Haunting, eerie, yet thoughtful and composed with consummate care, The Veiled follows Cassandra (Janet Shay), an Australian fashion photographer used to shooting models by the breezy, open seaside, as she ventures into the world of women shut away from the daylight. Visiting family overseas is also a chance for Cassandra to search for clues to the disappearance of her sister years ago, leading her to the dark underworld of local sex-trafficking.
Having made a financial success of herself, transforming a mere hobby into paid work, Cassandra now seeks to put her snapshot skills to more urgent purpose, using her camera to turn her lens back onto predatory men, as well as to snatch important images of their victims. Photographs are of great symbolic importance in the film as (among other things) a currency of proof: verbal tales seem to count for little, and the women Cassandra is trying to help cannot speak English.
Although short, the film is populated by authentic and often sinister performances, and shots are composed with high attention to detail and atmosphere, while never cluttered or overdone. Overall, The Veiled is a striking and powerful film about guilt, memory, and responsibility, all structured around a terrible and urgent social problem. Highly recommended.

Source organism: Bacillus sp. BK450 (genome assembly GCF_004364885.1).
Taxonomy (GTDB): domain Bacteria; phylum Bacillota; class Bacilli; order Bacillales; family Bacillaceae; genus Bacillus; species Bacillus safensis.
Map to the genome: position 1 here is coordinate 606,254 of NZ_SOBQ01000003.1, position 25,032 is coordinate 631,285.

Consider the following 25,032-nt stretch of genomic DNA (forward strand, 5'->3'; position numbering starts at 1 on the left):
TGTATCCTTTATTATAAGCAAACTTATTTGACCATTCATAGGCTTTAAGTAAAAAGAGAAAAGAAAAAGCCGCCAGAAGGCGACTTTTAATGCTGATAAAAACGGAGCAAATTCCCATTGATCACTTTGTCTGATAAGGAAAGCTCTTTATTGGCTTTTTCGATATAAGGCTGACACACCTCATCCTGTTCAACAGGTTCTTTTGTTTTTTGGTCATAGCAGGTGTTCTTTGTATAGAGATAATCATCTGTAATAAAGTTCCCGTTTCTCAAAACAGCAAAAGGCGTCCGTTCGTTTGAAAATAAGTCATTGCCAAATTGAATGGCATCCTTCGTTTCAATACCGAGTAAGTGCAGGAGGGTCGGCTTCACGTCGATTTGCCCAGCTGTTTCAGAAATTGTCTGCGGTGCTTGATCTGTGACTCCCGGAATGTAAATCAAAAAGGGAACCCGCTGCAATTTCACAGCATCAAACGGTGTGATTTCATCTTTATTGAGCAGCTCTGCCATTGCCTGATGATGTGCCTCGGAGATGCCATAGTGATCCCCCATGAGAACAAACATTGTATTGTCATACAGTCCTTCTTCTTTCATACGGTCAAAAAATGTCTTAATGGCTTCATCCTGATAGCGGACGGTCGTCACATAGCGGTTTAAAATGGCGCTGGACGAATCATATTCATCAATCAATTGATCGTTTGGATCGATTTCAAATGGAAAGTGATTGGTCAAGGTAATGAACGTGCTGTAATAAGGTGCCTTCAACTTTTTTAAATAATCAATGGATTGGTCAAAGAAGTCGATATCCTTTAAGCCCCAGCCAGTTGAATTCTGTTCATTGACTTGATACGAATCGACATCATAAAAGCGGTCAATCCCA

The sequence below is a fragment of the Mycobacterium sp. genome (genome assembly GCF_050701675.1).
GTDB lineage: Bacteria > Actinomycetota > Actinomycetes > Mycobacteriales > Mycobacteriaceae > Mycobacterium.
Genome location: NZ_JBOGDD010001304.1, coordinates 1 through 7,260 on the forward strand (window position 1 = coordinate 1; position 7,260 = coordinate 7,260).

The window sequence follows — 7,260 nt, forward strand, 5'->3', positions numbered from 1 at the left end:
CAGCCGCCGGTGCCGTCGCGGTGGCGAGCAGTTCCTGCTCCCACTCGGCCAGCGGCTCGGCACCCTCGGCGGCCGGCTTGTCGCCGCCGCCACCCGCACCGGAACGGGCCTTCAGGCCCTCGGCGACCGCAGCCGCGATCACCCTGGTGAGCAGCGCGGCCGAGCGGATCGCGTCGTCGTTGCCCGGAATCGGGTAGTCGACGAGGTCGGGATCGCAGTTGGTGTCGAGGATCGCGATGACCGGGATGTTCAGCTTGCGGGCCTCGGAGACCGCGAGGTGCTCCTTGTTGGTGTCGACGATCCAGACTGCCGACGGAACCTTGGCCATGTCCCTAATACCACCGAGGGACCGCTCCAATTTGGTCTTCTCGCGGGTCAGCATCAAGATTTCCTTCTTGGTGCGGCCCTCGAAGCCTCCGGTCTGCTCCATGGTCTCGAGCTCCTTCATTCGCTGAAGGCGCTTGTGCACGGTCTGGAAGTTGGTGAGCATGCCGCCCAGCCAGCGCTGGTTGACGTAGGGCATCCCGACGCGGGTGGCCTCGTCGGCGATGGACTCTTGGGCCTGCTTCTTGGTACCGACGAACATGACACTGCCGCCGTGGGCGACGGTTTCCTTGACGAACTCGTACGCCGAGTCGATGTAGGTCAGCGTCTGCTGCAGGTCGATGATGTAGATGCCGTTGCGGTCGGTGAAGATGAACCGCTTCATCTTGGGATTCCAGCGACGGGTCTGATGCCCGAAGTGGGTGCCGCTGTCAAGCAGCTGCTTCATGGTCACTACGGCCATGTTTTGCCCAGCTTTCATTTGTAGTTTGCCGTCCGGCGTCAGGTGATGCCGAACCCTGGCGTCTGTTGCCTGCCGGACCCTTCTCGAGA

Imagine if one of the hard-done-by herdsmen of The Ox-Bow Incident (1943) survived the miscarriage of justice that left him twitching at the end of a rope, add a dash of Spaghetti sauce, and you have some idea of the premise of Ted Post’s 1968 dark justice-drama Hang ’Em High.